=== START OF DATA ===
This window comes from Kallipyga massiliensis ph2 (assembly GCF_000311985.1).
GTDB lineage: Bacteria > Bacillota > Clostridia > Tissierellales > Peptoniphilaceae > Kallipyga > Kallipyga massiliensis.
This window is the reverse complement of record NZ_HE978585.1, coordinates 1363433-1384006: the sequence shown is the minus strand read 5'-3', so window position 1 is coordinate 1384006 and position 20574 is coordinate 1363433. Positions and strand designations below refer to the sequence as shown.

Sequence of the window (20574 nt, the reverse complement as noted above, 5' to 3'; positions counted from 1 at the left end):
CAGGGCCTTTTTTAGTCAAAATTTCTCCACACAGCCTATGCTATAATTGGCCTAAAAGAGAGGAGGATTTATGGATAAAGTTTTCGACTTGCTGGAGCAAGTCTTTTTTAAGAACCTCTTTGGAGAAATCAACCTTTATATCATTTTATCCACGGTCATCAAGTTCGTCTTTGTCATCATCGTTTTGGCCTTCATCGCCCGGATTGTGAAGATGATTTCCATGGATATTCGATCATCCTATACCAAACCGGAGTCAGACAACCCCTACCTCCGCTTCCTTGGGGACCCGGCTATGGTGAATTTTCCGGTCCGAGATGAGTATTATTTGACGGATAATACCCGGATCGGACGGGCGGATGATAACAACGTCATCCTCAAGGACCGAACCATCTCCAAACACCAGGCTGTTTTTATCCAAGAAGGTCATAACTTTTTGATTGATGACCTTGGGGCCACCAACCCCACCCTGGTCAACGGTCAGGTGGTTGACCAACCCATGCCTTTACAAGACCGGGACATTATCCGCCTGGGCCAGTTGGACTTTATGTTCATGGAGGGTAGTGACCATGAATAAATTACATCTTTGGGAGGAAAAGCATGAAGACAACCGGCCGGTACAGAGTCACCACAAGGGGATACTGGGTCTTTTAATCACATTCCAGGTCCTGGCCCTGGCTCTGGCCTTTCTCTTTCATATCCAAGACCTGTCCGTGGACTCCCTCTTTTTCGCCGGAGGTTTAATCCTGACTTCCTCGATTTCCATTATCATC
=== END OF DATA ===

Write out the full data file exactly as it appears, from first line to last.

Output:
This window comes from Kallipyga massiliensis ph2 (assembly GCF_000311985.1).
GTDB lineage: Bacteria > Bacillota > Clostridia > Tissierellales > Peptoniphilaceae > Kallipyga > Kallipyga massiliensis.
This window is the reverse complement of record NZ_HE978585.1, coordinates 1363433-1384006: the sequence shown is the minus strand read 5'-3', so window position 1 is coordinate 1384006 and position 20574 is coordinate 1363433. Positions and strand designations below refer to the sequence as shown.

Sequence of the window (20574 nt, the reverse complement as noted above, 5' to 3'; positions counted from 1 at the left end):
CAGGGCCTTTTTTAGTCAAAATTTCTCCACACAGCCTATGCTATAATTGGCCTAAAAGAGAGGAGGATTTATGGATAAAGTTTTCGACTTGCTGGAGCAAGTCTTTTTTAAGAACCTCTTTGGAGAAATCAACCTTTATATCATTTTATCCACGGTCATCAAGTTCGTCTTTGTCATCATCGTTTTGGCCTTCATCGCCCGGATTGTGAAGATGATTTCCATGGATATTCGATCATCCTATACCAAACCGGAGTCAGACAACCCCTACCTCCGCTTCCTTGGGGACCCGGCTATGGTGAATTTTCCGGTCCGAGATGAGTATTATTTGACGGATAATACCCGGATCGGACGGGCGGATGATAACAACGTCATCCTCAAGGACCGAACCATCTCCAAACACCAGGCTGTTTTTATCCAAGAAGGTCATAACTTTTTGATTGATGACCTTGGGGCCACCAACCCCACCCTGGTCAACGGTCAGGTGGTTGACCAACCCATGCCTTTACAAGACCGGGACATTATCCGCCTGGGCCAGTTGGACTTTATGTTCATGGAGGGTAGTGACCATGAATAAATTACATCTTTGGGAGGAAAAGCATGAAGACAACCGGCCGGTACAGAGTCACCACAAGGGGATACTGGGTCTTTTAATCACATTCCAGGTCCTGGCCCTGGCTCTGGCCTTTCTCTTTCATATCCAAGACCTGTCCGTGGACTCCCTCTTTTTCGCCGGAGGTTTAATCCTGACTTCCTCGATTTCCATTATCATC